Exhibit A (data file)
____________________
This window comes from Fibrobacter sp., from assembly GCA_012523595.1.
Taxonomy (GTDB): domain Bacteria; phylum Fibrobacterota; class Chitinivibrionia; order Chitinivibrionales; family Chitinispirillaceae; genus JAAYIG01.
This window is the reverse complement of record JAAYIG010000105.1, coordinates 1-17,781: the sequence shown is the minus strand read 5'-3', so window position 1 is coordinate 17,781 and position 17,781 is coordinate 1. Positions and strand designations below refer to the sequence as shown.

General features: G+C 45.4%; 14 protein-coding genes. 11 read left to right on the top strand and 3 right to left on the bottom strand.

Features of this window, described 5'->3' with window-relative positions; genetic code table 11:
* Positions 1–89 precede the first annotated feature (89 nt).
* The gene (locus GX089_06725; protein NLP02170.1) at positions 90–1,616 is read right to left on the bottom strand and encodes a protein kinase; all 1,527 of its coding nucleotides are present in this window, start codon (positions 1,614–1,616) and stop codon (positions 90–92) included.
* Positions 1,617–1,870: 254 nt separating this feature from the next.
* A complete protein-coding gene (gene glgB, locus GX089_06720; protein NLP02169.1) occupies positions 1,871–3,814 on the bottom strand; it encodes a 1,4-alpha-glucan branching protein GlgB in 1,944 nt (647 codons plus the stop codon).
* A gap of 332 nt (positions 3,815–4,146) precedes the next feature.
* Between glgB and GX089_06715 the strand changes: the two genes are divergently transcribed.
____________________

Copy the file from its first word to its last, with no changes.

This window comes from Fibrobacter sp., from assembly GCA_012523595.1.
Taxonomy (GTDB): domain Bacteria; phylum Fibrobacterota; class Chitinivibrionia; order Chitinivibrionales; family Chitinispirillaceae; genus JAAYIG01.
This window is the reverse complement of record JAAYIG010000105.1, coordinates 1-17,781: the sequence shown is the minus strand read 5'-3', so window position 1 is coordinate 17,781 and position 17,781 is coordinate 1. Positions and strand designations below refer to the sequence as shown.

General features: G+C 45.4%; 14 protein-coding genes. 11 read left to right on the top strand and 3 right to left on the bottom strand.

Features of this window, described 5'->3' with window-relative positions; genetic code table 11:
* Positions 1–89 precede the first annotated feature (89 nt).
* The gene (locus GX089_06725; protein NLP02170.1) at positions 90–1,616 is read right to left on the bottom strand and encodes a protein kinase; all 1,527 of its coding nucleotides are present in this window, start codon (positions 1,614–1,616) and stop codon (positions 90–92) included.
* Positions 1,617–1,870: 254 nt separating this feature from the next.
* A complete protein-coding gene (gene glgB, locus GX089_06720; protein NLP02169.1) occupies positions 1,871–3,814 on the bottom strand; it encodes a 1,4-alpha-glucan branching protein GlgB in 1,944 nt (647 codons plus the stop codon).
* A gap of 332 nt (positions 3,815–4,146) precedes the next feature.
* Between glgB and GX089_06715 the strand changes: the two genes are divergently transcribed.